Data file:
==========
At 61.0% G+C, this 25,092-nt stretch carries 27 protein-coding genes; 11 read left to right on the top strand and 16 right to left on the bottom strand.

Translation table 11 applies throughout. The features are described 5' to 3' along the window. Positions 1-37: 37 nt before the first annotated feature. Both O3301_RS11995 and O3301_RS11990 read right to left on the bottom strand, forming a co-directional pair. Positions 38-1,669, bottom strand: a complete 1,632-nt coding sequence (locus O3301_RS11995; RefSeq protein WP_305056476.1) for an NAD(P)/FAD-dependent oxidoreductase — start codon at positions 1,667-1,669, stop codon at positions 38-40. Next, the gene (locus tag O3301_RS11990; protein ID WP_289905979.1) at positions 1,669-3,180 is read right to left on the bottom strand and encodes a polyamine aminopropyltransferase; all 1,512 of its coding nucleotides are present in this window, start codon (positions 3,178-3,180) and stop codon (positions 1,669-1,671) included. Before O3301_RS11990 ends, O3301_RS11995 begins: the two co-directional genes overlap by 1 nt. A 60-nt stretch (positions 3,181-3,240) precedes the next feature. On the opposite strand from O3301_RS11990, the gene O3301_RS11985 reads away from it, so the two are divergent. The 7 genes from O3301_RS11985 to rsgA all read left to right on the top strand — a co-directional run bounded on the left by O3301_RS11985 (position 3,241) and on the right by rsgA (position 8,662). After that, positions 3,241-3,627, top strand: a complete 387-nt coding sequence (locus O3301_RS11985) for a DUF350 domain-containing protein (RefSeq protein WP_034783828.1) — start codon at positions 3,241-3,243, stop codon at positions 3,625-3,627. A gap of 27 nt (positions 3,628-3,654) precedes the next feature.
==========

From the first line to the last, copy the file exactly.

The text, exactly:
At 61.0% G+C, this 25,092-nt stretch carries 27 protein-coding genes; 11 read left to right on the top strand and 16 right to left on the bottom strand.

Translation table 11 applies throughout. The features are described 5' to 3' along the window. Positions 1-37: 37 nt before the first annotated feature. Both O3301_RS11995 and O3301_RS11990 read right to left on the bottom strand, forming a co-directional pair. Positions 38-1,669, bottom strand: a complete 1,632-nt coding sequence (locus O3301_RS11995; RefSeq protein WP_305056476.1) for an NAD(P)/FAD-dependent oxidoreductase — start codon at positions 1,667-1,669, stop codon at positions 38-40. Next, the gene (locus tag O3301_RS11990; protein ID WP_289905979.1) at positions 1,669-3,180 is read right to left on the bottom strand and encodes a polyamine aminopropyltransferase; all 1,512 of its coding nucleotides are present in this window, start codon (positions 3,178-3,180) and stop codon (positions 1,669-1,671) included. Before O3301_RS11990 ends, O3301_RS11995 begins: the two co-directional genes overlap by 1 nt. A 60-nt stretch (positions 3,181-3,240) precedes the next feature. On the opposite strand from O3301_RS11990, the gene O3301_RS11985 reads away from it, so the two are divergent. The 7 genes from O3301_RS11985 to rsgA all read left to right on the top strand — a co-directional run bounded on the left by O3301_RS11985 (position 3,241) and on the right by rsgA (position 8,662). After that, positions 3,241-3,627, top strand: a complete 387-nt coding sequence (locus O3301_RS11985) for a DUF350 domain-containing protein (RefSeq protein WP_034783828.1) — start codon at positions 3,241-3,243, stop codon at positions 3,625-3,627. A gap of 27 nt (positions 3,628-3,654) precedes the next feature.